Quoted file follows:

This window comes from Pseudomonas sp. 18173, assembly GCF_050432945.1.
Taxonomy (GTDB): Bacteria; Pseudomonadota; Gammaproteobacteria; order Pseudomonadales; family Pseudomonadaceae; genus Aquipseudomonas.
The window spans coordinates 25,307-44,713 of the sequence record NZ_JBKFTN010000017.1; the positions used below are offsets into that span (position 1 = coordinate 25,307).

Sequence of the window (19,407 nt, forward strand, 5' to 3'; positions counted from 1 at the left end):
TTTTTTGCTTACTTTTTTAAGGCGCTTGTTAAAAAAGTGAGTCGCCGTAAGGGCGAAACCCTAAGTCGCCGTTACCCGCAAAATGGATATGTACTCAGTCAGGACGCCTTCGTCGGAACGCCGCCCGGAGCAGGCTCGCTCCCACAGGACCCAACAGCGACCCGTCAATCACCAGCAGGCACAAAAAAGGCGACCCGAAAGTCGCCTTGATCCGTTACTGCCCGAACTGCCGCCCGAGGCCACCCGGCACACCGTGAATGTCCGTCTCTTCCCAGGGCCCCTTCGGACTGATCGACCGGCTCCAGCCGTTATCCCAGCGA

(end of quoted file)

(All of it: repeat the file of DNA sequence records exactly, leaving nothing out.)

This window comes from Pseudomonas sp. 18173, assembly GCF_050432945.1.
Taxonomy (GTDB): Bacteria; Pseudomonadota; Gammaproteobacteria; order Pseudomonadales; family Pseudomonadaceae; genus Aquipseudomonas.
The window spans coordinates 25,307-44,713 of the sequence record NZ_JBKFTN010000017.1; the positions used below are offsets into that span (position 1 = coordinate 25,307).

Sequence of the window (19,407 nt, forward strand, 5' to 3'; positions counted from 1 at the left end):
TTTTTTGCTTACTTTTTTAAGGCGCTTGTTAAAAAAGTGAGTCGCCGTAAGGGCGAAACCCTAAGTCGCCGTTACCCGCAAAATGGATATGTACTCAGTCAGGACGCCTTCGTCGGAACGCCGCCCGGAGCAGGCTCGCTCCCACAGGACCCAACAGCGACCCGTCAATCACCAGCAGGCACAAAAAAGGCGACCCGAAAGTCGCCTTGATCCGTTACTGCCCGAACTGCCGCCCGAGGCCACCCGGCACACCGTGAATGTCCGTCTCTTCCCAGGGCCCCTTCGGACTGATCGACCGGCTCCAGCCGTTATCCCAGCGA